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Duke Takes A Dive
Tim Crothers
January 30, 1995
The absence of Mike Krzyzewski has hastened the Blue Devils' fall
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January 30, 1995

Duke Takes A Dive

The absence of Mike Krzyzewski has hastened the Blue Devils' fall

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Following doctor's orders this time, the legend has spent the past three weeks in seclusion. He is rehabilitating his back through daily physical therapy and walks on the Duke golf course, while his wife, Mickie, screens his phone calls. Even old friends like Portland Trail Blazer coach P.J. Carlesimo and Wake Forest coach Dave Odom have been unable to get past her via the phone.

One of the few people to see the reclusive coach in the past three weeks was Vince Carter, a blue-chip recruit from Daytona Beach, Fla., who visited Krzyzewski at his home on Jan. 15. "He was up and about," says Carter. "He didn't seem like a guy who has had all these back problems. He's just anxious to get back. He misses his players."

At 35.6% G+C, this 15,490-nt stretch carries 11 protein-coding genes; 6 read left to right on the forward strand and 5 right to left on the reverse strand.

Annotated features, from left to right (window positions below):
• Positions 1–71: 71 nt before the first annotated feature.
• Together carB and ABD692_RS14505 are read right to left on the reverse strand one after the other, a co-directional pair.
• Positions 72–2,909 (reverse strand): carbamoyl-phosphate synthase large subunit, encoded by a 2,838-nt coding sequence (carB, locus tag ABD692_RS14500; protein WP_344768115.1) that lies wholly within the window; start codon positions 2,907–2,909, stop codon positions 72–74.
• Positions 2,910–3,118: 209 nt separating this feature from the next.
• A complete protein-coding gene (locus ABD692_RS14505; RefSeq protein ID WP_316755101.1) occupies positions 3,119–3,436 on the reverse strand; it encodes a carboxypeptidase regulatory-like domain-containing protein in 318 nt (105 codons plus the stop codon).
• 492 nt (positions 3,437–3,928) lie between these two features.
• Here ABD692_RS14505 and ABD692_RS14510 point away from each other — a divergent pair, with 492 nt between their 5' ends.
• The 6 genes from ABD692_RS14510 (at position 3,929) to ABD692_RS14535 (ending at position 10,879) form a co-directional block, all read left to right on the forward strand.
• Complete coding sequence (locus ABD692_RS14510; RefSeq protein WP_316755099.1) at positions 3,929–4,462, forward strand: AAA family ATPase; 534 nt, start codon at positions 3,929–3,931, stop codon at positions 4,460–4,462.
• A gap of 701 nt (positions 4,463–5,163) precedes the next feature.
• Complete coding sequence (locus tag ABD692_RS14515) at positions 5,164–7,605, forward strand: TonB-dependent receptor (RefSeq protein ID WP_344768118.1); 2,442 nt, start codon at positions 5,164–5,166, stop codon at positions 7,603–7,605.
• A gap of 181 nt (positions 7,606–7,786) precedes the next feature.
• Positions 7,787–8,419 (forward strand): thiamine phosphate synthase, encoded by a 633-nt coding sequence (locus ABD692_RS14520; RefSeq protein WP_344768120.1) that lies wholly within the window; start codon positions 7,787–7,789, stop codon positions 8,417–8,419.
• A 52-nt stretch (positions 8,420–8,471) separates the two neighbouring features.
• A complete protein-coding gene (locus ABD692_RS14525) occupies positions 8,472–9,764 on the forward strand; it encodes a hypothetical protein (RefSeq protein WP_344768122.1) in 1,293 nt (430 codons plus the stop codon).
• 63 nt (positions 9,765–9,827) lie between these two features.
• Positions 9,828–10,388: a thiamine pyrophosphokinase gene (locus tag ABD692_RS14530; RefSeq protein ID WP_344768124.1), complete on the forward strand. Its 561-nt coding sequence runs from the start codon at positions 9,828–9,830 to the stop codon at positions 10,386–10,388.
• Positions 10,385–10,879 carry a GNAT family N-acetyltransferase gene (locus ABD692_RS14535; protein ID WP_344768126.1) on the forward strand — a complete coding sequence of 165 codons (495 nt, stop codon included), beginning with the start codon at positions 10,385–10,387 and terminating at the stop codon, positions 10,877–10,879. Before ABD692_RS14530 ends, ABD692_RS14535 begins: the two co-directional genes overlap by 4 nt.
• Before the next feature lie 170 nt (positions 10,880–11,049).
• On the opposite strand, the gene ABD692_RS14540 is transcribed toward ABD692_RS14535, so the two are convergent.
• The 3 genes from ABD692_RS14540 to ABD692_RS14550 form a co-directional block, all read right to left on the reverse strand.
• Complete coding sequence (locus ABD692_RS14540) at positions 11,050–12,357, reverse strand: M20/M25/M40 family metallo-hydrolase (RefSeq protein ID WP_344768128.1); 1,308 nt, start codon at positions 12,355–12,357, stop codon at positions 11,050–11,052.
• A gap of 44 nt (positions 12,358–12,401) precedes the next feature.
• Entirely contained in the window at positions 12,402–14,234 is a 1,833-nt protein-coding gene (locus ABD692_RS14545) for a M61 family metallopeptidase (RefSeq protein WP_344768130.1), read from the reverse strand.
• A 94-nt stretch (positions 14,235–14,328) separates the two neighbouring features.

Krzyzewski will apparently have to wait until next fall to rejoin them, and how much rebuilding he'll have to do then remains to be seen.

"I'd be lying if I said I didn't think about this team's future," says Capel. "It's hard to believe, but we're 0-6 and, looking at the big picture, there's a very real chance we won't make the NCAAs."

Duke, 9-8 overall at week's end, has only five home games remaining on its schedule, and two of those are against highly ranked North Carolina and Maryland. To avoid missing the NCAAs for the first time since '83, the Blue Devils will probably have to win at least seven of their final 10 conference games. Either that or win the ACC tournament.

Indeed, the picture is so bleak that maybe Blakeney was speaking for the entire program, the entire dynasty, when he said recently, "To be losing like this is stunning. I'm tired. I'm drained."

Just 217 more days until football season.

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